When he travels to Moscow on Tuesday, Scholz will become the latest in a stream of Western officials to talk with Putin. A phone call between Biden and Putin over the weekend, and separate discussions between the Russian leader and his French counterpart, Emmanuel Macron, again failed to yield a diplomatic breakthrough.
Biden also held an hour-long call Sunday with Zelensky. Later in the week, Putin is planning to meet with his closest military ally, Belarusian President Alexander Lukashenko, the Kremlin said.
Moscow has not yet provided its formal response to written U.S. and NATO proposals to ease tensions. Peskov, the Kremlin’s chief spokesperson, said Monday that the Russian government would make an announcement once it has handed over its reply, but that Putin had not yet decided whether to make the document public.
The ongoing exchanges appear to have brought no change in positions on either side. In addition to demanding a guarantee that Ukraine will not join NATO, Russia has called for the removal of NATO forces and equipment from former Soviet and Warsaw Pact countries in Eastern Europe. For its part, the United States and its allies have rejected the proposed ban on NATO membership, saying every country has the sovereign right to seek its own security relationships.
The allies have proposed new discussions with Russia over nuclear nonproliferation and other security concerns, as well as confidence-building measures. If Russia takes military action against Ukraine, however, they have promised swift and devastating economic and financial penalties.
The showdown over NATO membership is more symbolic than substantive at this point, as the possibility of Ukraine joining the alliance any time in the near future is seen by NATO itself as questionable. In Kyiv, Scholz said that while Ukraine’s sovereignty was non-negotiable, NATO expansion was currently “not on the agenda.” He added that the fact this was being discussed when it was “not possible” was challenging.
Biden said in June that Kyiv has a distance to go to meet NATO standards, including making progress in fighting corruption. In 2008, a NATO summit agreed that Ukraine and Georgia would join, but neither country was given a road map setting out necessary steps to do so.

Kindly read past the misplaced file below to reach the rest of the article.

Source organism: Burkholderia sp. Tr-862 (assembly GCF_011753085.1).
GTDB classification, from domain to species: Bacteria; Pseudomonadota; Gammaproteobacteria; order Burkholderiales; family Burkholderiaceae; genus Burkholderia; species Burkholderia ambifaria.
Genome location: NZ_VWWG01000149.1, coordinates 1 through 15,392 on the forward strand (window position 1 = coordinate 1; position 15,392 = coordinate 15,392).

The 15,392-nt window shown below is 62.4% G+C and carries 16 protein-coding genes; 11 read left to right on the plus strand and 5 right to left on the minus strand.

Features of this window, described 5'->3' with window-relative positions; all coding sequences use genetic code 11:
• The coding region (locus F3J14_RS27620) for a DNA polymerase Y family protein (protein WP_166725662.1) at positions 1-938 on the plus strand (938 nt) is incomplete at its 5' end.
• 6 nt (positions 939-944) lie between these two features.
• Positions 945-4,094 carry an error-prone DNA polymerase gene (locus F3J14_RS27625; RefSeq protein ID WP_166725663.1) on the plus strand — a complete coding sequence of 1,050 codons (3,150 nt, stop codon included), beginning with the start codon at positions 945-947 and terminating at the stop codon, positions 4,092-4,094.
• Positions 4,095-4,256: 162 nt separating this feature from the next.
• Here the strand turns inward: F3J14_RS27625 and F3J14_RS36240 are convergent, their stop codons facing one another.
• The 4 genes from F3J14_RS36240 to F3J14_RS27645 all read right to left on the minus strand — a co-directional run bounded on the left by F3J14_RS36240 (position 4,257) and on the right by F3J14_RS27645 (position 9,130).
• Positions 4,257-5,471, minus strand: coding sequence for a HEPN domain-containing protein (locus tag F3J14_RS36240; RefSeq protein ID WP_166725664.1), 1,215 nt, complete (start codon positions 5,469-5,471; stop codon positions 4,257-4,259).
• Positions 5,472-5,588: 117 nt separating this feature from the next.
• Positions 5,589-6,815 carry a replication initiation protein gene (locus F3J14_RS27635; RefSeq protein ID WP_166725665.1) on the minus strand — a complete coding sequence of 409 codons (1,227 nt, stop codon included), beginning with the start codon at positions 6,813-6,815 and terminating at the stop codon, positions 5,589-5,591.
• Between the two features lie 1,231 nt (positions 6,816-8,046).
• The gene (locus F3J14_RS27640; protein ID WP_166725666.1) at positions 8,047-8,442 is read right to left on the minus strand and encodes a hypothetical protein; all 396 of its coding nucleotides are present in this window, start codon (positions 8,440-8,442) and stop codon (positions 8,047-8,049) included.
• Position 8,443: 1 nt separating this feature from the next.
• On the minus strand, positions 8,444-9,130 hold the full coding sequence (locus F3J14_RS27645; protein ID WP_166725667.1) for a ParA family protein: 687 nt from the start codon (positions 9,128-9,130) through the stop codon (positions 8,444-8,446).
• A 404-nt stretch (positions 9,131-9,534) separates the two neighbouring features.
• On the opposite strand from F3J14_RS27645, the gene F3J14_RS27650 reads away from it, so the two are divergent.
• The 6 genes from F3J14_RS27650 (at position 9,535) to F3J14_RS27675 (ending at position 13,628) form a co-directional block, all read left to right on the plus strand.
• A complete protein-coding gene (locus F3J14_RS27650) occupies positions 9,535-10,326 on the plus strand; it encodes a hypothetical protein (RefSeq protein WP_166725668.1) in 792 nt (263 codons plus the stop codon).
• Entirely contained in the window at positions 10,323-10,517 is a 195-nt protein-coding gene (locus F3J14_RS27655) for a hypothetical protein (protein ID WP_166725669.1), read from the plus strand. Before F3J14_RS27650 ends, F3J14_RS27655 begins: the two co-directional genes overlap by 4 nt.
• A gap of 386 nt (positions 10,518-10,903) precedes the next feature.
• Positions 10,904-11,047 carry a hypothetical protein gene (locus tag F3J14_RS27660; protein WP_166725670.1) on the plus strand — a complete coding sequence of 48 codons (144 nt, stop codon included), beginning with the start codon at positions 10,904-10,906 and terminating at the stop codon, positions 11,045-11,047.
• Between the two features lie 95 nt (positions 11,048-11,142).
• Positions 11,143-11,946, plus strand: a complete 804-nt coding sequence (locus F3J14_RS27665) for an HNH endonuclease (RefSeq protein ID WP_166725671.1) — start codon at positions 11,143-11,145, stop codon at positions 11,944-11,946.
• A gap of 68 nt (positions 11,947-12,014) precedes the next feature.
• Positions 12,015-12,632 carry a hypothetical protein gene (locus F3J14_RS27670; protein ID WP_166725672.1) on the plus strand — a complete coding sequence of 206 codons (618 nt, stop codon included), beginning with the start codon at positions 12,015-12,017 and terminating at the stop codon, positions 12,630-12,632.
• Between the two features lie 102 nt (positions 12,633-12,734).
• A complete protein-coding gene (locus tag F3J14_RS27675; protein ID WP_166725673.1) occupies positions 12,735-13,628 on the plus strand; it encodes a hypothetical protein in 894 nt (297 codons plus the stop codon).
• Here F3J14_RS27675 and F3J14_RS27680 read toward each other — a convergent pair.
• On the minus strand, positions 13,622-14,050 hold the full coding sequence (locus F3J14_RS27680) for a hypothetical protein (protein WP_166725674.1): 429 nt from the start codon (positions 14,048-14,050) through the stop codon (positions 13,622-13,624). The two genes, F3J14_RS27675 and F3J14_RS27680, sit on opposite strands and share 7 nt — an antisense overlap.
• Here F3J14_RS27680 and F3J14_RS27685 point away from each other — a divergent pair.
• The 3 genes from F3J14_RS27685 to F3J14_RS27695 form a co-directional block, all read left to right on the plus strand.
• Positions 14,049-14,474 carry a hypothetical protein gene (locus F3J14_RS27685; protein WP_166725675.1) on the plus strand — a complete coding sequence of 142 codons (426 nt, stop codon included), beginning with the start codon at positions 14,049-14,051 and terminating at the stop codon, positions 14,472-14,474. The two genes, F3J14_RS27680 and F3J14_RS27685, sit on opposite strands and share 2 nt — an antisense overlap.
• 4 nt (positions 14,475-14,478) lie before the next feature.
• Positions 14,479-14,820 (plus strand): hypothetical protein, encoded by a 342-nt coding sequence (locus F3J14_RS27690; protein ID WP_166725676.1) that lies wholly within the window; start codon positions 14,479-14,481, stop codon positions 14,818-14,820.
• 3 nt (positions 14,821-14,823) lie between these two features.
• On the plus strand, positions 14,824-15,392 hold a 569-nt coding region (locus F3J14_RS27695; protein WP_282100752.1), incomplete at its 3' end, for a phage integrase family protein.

Ukraine itself caused confusion Sunday when its ambassador to Britain, Vadym Prystaiko, told the BBC that Kyiv may be willing to “contemplate” withdrawing its membership bid to avoid a catastrophic war — while saying he did not think Ukraine would actually do so. On Monday, he clarified that, although Ukraine was perhaps willing to make some concessions to avoid war with Russia, that had nothing to do with the intention of joining NATO, something that is written into the nation’s constitution.
Following months of military buildup, Russia on Thursday began 10 days of joint exercises with Belarus, maneuvers that Western officials fear could be preparations for Moscow to invade Ukraine. Russia denies that it is planning an attack and has pledged that Russian troops will withdraw after the drills.
The White House has repeatedly emphasized its consultation with allies and partners, even as it has revealed extensive intelligence of the Russian buildup to domestic audiences. On Monday, national security adviser Jake Sullivan briefed House and Senate leaders, along with chairmen of relevant committees, on the latest developments. Sullivan, according to congressional aides familiar with the discussion, said the administration is leaning toward providing Ukraine $1 billion in sovereign loan guarantees to soften the economic blow caused by investor panic about a Russian military invasion. The U.S. government’s dire assessments have led to capital outflows, straining Ukraine’s banking system, a dynamic the United States is hoping to mitigate.
Later this week, Vice President Harris will hold in-person meetings with U.S. allies and partners at the Munich Security Conference, reaffirming Washington’s commitment to security in the region. The conference was launched by Western nations at the height of the Cold War to address military conflicts. The Kremlin has said it won’t send any officials.
Zelensky has expressed frustration over the grim warnings from U.S. military and intelligence officials about an imminent Russian invasion, which have taken a toll on Ukraine’s economy. In a video posted by his office Monday, he called on the “great people of a great country” not to panic. “They frighten us with a great war and once again set the date for a military invasion,” the video said. “But our state today is stronger than ever.”
Dixon reported from Moscow, Morris from Berlin and Pannett from Sydney. David L. Stern in Kyiv, Rick Noack in Paris, Amanda Coletta in Ottawa, and John Hudson, Missy Ryan, Karoun Demirjian and Amy B Wang in Washington contributed to this report.